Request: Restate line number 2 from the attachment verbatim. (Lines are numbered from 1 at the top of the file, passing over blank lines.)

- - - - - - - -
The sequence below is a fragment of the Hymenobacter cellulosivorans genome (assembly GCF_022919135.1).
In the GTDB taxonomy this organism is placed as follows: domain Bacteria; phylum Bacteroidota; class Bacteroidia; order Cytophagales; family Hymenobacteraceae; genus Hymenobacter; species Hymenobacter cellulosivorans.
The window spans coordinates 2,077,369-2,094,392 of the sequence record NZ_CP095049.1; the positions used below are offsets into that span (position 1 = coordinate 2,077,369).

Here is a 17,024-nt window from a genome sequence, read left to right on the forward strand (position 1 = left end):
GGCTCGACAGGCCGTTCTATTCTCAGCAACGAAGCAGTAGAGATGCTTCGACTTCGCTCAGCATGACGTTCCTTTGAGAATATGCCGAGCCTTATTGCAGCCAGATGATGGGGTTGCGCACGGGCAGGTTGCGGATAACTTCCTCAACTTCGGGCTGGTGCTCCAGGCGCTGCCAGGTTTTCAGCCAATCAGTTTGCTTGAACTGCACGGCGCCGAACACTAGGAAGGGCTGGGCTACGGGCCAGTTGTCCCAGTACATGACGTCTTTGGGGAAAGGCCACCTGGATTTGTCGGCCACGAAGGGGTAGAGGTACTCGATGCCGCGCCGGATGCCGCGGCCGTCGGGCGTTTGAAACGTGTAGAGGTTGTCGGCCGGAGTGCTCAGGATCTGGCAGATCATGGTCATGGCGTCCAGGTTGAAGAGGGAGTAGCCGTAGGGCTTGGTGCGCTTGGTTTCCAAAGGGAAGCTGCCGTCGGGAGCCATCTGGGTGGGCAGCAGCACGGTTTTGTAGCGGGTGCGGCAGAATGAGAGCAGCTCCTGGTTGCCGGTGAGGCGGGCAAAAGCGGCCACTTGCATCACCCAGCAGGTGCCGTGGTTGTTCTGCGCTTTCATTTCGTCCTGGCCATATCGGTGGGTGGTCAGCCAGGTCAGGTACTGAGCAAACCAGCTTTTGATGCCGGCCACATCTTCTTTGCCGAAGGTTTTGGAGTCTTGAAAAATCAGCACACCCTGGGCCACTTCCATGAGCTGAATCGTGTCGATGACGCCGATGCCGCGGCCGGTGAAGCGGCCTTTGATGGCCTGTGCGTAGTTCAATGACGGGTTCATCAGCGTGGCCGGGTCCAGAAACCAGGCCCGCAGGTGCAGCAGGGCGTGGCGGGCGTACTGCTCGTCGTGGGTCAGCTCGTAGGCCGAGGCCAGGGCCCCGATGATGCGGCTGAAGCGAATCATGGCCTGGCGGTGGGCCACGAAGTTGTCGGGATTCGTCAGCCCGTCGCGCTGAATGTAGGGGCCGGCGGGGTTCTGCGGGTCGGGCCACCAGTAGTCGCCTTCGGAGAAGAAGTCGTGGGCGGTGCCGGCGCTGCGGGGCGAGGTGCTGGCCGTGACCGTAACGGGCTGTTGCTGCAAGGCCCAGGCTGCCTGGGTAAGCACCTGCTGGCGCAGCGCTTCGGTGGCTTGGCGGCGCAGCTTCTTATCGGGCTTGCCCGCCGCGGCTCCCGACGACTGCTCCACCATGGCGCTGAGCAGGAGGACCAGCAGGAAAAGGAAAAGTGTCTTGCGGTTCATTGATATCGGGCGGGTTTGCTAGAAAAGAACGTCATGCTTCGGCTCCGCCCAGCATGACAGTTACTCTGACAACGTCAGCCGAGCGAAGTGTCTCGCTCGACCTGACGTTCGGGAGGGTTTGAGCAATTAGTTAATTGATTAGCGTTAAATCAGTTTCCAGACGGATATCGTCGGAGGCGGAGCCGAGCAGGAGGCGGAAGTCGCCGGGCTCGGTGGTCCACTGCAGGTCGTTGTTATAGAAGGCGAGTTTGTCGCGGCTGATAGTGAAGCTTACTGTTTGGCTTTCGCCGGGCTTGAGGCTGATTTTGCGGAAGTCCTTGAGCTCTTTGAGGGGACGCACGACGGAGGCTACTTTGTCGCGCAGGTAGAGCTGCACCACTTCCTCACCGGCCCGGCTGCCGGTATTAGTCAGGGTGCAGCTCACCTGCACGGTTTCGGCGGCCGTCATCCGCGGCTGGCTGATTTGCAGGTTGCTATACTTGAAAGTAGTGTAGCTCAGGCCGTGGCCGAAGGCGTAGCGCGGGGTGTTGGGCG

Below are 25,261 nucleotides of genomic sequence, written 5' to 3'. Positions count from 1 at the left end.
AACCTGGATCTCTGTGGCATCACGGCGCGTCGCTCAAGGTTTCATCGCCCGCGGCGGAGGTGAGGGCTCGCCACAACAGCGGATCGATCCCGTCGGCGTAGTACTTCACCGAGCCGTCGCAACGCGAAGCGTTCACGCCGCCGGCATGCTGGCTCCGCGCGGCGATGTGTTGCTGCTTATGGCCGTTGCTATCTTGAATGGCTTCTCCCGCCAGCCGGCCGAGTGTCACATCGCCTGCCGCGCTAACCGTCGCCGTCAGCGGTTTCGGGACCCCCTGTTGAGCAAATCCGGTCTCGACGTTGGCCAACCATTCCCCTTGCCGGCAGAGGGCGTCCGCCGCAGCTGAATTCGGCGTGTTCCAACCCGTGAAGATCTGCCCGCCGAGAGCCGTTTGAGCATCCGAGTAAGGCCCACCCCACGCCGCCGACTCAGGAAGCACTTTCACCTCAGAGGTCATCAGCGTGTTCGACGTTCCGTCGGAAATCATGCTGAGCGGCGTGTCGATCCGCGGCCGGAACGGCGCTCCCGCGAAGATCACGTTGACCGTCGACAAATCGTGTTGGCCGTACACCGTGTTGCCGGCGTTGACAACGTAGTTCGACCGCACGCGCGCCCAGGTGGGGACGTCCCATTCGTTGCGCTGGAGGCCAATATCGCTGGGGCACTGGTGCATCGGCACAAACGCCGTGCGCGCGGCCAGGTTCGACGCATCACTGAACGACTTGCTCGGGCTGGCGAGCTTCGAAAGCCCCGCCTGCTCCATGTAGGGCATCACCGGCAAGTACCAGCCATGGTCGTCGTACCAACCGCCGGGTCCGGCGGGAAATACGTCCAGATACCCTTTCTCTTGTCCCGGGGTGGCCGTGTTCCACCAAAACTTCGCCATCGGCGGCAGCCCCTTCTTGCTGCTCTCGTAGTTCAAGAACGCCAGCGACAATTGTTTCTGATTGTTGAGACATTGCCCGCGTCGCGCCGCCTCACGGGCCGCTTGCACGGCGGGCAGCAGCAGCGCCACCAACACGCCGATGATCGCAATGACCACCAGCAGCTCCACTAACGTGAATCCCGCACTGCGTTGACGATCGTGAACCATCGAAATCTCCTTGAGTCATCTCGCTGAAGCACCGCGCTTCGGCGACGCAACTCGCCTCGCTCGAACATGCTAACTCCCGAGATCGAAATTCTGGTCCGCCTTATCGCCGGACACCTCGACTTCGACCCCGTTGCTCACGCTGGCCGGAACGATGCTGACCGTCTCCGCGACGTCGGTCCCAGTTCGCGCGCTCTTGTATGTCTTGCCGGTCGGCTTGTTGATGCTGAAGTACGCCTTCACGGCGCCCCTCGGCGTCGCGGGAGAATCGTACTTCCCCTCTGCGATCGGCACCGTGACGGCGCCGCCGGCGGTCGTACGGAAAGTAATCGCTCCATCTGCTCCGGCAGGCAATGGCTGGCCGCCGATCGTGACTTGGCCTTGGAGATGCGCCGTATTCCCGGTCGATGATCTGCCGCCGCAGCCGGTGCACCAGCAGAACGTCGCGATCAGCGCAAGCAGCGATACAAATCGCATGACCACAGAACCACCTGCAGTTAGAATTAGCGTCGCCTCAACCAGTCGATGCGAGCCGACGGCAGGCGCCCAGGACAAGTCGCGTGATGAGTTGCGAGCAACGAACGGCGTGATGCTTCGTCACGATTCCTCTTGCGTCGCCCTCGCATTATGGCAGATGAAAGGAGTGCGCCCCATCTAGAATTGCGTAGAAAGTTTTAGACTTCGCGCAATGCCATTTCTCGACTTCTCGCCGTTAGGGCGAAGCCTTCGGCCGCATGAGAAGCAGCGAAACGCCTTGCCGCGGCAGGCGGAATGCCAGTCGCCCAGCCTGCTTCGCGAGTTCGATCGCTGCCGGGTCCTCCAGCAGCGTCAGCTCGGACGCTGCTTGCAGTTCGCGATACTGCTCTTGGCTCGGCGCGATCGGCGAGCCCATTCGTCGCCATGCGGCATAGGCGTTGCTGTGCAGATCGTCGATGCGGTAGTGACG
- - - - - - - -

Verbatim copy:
In the GTDB taxonomy this organism is placed as follows: domain Bacteria; phylum Bacteroidota; class Bacteroidia; order Cytophagales; family Hymenobacteraceae; genus Hymenobacter; species Hymenobacter cellulosivorans.